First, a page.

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Peppers are an important ingredient in Bahamian cuisine with bell peppers providing the crunch in conch salad and hot peppers the bite in soups and stews. Pepper plants are easy to grow and are highly productive. They love warm conditions and seeds can be planted right now.

Gardening With Jack: Hot Peppers

hot-peppers

Peppers are an important ingredient in Bahamian cuisine with bell peppers providing the crunch in conch salad and hot peppers the bite in soups and stews. Pepper plants are easy to grow and are highly productive. They love warm conditions and seeds can be planted right now.

Bell peppers are best started in pots or flats, buried ¼ inch deep with the potting mix firmed over them. Once the seedlings are well rooted they can be transferred to a garden spot or a larger pot. A 3-gallon pot is usually large enough for one bell pepper but a larger pot is generally required for hot pepper plants.

At transplant time the seedlings should be seated in soil that is richer in nutrients than that they started in. Once the plants are established you can sprinkle phosphorus (0-50-0) around the plants to ensure sturdy stems and heavy bearing. Add more phosphorus at the flowering stage and 6-6-6 once a month (Osmocote if growing in pots) to maintain a good nutrient source.

Peppers are meant to be picked. If a fruit remains on the plant for too long it may cause a lack of production of new fruits. This is sometimes caused by gardeners who allow green peppers to turn red. Always pick green peppers when they are green. If you want red bell peppers – or yellow, orange or purple – then grow a red variety.

Sometimes a bell pepper plant will produce flowers and fruit too early. This leads to a small plant bearing a massive fruit and the consequence is a permanently debilitated plant. Be brave and nip off any flowers that appear before the plant is well-leafed and at least 8 inches tall.

The same culture applies to hot peppers. Jalapeno peppers are the most popular world-wide but In The Bahamas our favourite is the diminutive bird pepper. Bird pepper skin is very thin so the fruits cannot be picked and stored for any length of time. This is why you will rarely see bird peppers for sale in shops. Obtain your seeds from a fellow gardener. Failing that, have a breakfast of boil fish or stew conch at one of the many excellent restaurants in Abaco and you will be served bird peppers on the side. Ask for an extra one to use for seeds.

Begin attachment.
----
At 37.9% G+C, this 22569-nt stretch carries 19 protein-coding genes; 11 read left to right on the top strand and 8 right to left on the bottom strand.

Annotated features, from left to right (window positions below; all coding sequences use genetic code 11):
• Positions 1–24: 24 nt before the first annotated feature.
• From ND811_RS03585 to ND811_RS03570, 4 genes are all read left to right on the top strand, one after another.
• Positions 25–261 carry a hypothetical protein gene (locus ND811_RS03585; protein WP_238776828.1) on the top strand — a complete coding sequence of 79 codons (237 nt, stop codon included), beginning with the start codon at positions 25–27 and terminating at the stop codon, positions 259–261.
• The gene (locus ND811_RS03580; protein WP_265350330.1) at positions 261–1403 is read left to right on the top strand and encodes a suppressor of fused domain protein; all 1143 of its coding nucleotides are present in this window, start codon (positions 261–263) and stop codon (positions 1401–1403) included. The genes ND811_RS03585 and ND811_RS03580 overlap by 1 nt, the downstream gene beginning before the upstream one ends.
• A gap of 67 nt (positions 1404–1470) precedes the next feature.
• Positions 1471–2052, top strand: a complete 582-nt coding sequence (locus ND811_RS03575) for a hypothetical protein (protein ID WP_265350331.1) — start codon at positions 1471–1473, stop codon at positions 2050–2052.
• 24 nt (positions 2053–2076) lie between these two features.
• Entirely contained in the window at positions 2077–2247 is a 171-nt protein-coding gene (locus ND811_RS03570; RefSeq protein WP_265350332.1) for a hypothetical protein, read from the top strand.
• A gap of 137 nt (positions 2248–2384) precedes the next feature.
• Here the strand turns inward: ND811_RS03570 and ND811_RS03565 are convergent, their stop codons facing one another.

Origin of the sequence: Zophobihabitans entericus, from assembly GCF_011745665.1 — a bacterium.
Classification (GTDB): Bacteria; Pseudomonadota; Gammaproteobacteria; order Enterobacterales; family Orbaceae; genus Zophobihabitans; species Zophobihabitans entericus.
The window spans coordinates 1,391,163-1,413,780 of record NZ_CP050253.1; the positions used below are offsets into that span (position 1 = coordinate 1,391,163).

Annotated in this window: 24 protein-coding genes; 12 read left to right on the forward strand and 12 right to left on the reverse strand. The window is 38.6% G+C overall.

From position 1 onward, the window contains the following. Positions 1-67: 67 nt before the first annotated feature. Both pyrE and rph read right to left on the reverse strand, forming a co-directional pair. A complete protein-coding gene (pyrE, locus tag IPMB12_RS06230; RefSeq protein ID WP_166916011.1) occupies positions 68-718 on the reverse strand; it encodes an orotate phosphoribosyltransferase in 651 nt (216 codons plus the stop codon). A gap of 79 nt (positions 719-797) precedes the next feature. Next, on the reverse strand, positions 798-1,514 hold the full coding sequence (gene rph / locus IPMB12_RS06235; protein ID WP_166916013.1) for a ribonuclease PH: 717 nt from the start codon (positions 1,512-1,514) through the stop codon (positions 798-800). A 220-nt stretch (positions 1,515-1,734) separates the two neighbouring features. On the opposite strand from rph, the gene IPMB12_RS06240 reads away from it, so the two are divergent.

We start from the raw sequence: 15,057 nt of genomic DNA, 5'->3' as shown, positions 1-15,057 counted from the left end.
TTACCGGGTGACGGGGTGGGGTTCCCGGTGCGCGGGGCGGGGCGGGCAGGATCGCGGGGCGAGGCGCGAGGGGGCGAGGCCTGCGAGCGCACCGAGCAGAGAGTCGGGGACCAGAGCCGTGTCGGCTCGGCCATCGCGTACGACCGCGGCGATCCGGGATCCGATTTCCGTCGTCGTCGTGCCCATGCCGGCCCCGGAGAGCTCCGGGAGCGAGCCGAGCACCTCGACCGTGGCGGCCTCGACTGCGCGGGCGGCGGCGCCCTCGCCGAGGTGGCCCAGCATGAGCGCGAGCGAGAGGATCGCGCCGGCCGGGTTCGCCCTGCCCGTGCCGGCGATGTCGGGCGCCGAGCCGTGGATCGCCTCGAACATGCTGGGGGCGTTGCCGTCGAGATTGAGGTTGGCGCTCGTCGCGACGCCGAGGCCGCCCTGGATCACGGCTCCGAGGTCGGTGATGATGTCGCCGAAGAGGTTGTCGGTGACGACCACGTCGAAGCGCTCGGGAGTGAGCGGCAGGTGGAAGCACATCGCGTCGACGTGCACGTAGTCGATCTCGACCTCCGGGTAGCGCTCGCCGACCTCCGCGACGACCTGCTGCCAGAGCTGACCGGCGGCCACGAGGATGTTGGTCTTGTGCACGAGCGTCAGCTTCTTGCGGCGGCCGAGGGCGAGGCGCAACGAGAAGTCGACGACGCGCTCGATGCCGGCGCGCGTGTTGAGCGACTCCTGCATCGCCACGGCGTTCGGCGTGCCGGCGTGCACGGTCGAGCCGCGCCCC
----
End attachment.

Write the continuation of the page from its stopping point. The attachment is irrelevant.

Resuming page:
Many hot peppers lose their heat intensity in the second generation because they are accidently cross-pollinated with mild peppers. Fortunately this does not seem to happen with bird peppers. Dry your bird pepper in a breezy place out of the sun until the seeds are dry then plant them. Do not be tempted to dry your seeds in direct sunlight because the sun has a sterilising effect and may cause the seeds to lose viability.

Second to bird peppers are finger peppers, a term used for a wide variety of peppers – such as Tabasco and Thai– that are small and convenient but have thicker skins and more potency than bird peppers. If you want plenty of heat you can use a variety of habanero pepper, including our locally-produced goat pepper. If you have Guyanese friends you may be able to obtain wiri-wiri seeds. The wiri-wiri pepper is small (1/2 to ¾ inch in diameter) like a marble and the flesh has a very similar flavour to goat pepper without being quite as strong.

As I mentioned previously, hot peppers require more root space than bell peppers and should be grown in pots from 5 gallon to 10 gallon in size. It is lovely to see a hot pepper plant loaded with bright fruits but unless you pick the fruits very regularly you may lose the whole plant. Freeze any excess.

j.hardy@coralwave.com

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